Now that spring is almost over and summer is slowly making its presence known, I have turned my attention to another interest of mine. While I love collecting adult lepidoptera in the field and appreciating their beauty that way, I also enjoy rearing their caterpillars and documenting them as they progress into their adult stages. I have become increasingly interested in learning how to identify host plants of various species of lepidoptera and what a better way to understand plants than to study the caterpillars that eat them. I have come across many different species of lepidoptera in their caterpillar stages, but it wasn’t until very recently that I have become interested in rearing these creatures myself.


The Hosts With the Most

When it comes to finding and successfully rearing caterpillars, one must need to learn the plants they feed on. Sometimes that can be a specific type of plant such as milkweed for Monarchs, or a wide variety of plants for more generalist feeders such as Hyles lineata (white-lined sphinx moth). That’s why learning the host plants of different species can be very useful when in areas with high plant and insect diversity. Luckily, I have been able to do a lot of “self-study” and now know a number of different host plant species for a variety of both butterflies and moths. The amount of precipitation the northern part of California received this year has also helped in making host plants more abundant for caterpillars to feed on, which in turn makes it easier for me to feed any hungry caterpillars I end up bringing home with me.

Nymphalid caterpillars aggregating on the leaves of a wild thistle species.

After multiple trips to a number of canyons, trails, and parks, I have collected, reared, and released a number of different butterfly species native to California. They were all fairly easy to rear and cuttings of their host plants were easy to obtain, making for a very smooth rearing process. Of the many species that I found, the monarch and variable checkerspot were very easy to rear. Thankfully I had no parasites emerge from the caterpillars or chrysalises, which can be common among many butterfly species when collected as caterpillars in the field. This is also true for many larger moth species such as silk moths (Saturniidae) and sphinx moths (Sphingidae) and is very common in species like the woolly bear moth (Family: Erebidae). While these occurrences do happen, most of the time a caterpillar that is collected in the field will be able to continue its life cycle into an adult.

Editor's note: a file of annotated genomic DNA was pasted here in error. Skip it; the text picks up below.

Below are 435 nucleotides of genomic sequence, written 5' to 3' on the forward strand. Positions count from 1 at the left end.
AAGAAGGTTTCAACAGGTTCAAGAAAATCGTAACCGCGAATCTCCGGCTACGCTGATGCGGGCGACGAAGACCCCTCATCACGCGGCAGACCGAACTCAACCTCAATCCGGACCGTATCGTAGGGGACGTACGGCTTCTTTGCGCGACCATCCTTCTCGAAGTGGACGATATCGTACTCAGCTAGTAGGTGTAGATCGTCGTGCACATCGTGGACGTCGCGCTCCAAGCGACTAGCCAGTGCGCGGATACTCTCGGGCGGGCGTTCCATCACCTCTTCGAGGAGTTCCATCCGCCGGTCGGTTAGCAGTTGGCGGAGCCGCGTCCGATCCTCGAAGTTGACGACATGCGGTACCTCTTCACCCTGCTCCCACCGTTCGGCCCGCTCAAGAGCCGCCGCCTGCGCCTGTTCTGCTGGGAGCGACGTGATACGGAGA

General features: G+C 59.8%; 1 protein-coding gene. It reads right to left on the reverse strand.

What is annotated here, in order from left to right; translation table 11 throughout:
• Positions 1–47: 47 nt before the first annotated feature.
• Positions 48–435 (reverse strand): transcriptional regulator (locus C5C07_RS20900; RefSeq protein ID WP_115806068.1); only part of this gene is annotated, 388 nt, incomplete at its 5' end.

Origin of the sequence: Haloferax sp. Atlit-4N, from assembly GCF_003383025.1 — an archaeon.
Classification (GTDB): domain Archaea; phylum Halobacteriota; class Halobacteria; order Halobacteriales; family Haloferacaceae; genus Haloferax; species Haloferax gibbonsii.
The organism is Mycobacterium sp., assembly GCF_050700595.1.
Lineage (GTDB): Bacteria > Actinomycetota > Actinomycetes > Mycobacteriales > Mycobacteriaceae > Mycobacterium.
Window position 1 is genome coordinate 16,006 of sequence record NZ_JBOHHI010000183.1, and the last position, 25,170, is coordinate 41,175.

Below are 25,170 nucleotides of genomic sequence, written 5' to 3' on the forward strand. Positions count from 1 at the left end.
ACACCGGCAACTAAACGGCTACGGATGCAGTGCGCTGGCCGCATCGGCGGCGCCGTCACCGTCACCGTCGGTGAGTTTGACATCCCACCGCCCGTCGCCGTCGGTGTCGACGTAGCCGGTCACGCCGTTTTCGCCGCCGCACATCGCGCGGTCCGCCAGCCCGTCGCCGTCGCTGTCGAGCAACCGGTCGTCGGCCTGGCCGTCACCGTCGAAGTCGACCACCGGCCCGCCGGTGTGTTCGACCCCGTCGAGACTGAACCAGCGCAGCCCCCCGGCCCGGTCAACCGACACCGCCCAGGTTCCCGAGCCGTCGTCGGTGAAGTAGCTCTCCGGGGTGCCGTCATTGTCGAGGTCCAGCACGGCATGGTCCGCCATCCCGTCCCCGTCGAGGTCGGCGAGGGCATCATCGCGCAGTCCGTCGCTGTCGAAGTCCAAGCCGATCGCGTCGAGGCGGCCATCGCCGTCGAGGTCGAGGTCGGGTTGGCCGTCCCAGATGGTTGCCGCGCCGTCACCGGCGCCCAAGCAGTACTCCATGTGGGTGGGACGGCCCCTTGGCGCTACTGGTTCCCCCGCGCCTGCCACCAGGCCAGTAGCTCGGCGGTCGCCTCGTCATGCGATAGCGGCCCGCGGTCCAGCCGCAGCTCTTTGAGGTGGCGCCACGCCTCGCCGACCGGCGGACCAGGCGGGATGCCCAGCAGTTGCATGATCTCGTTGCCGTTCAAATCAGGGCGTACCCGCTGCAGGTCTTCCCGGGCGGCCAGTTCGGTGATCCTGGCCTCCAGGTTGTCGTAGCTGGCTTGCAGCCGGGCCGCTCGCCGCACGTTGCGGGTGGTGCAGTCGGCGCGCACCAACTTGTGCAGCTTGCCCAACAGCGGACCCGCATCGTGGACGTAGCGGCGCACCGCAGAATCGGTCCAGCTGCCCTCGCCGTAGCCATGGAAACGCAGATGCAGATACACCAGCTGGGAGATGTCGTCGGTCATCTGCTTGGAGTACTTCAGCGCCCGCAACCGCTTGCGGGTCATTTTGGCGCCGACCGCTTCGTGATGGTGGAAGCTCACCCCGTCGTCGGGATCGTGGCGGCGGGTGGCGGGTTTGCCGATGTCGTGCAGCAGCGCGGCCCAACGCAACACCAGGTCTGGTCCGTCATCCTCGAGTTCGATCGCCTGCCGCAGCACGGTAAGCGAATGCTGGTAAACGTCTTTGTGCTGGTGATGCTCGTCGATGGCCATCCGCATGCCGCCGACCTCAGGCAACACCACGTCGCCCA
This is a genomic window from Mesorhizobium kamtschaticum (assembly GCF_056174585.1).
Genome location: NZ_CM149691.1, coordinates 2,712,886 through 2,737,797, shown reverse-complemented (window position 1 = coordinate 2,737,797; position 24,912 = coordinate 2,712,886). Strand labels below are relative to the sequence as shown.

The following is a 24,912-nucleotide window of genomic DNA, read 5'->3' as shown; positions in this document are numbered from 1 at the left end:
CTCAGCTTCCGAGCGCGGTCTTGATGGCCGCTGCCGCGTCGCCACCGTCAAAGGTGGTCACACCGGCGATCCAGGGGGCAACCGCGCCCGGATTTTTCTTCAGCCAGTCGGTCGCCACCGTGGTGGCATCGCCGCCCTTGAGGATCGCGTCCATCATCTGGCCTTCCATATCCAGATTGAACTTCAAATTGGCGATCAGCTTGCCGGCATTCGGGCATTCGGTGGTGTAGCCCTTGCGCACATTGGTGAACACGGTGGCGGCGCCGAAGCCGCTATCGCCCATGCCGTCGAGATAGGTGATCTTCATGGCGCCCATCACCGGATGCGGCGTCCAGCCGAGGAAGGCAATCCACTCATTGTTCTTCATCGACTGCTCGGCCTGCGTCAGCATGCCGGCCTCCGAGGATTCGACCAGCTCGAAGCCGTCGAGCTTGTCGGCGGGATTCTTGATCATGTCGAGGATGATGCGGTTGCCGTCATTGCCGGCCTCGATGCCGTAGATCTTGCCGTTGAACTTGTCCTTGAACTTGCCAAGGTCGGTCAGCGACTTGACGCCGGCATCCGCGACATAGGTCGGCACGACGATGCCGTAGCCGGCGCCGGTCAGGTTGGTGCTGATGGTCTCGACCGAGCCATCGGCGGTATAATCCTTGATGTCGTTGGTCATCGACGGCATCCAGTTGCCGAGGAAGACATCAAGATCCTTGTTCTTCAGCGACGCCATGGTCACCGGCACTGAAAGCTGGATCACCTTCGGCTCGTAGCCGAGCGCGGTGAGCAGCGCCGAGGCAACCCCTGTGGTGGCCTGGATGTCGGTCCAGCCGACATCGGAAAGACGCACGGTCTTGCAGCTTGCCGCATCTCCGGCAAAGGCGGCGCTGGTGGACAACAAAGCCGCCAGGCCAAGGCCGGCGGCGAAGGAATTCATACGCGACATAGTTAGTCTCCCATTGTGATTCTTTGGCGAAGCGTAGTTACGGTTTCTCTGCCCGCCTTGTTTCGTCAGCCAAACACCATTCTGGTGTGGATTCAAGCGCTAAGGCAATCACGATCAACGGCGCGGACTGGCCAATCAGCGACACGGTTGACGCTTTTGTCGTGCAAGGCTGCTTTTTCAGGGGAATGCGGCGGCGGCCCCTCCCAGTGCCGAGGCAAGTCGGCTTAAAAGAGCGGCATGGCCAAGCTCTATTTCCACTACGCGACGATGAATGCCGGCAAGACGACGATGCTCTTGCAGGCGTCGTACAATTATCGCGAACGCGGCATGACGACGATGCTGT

Despite the chance of having something other than a butterfly emerge from these chrysalises, I reared the caterpillars out and was lucky enough to have all of them make it to their adult stages. Once all my butterflies emerged, I decided to keep a few for my collection and release the rest back into their respective habitats. Since then, I have found a few more species including the Lorquins Admiral butterfly (Limenitius lorquini) on cottonwood and the Anise Swallowtail (Papilio zelicaon) on fennel. Also, I was given some tiger moth caterpillars that others had found while on a collecting trip near Grass Valley, CA. Those were found on incense cedar (Calocedrus decurrens) and have yet to begin spinning their cocoons to prepare for pupation. All these species I am currently rearing and am hopeful to find more as the summer months begin to warm up.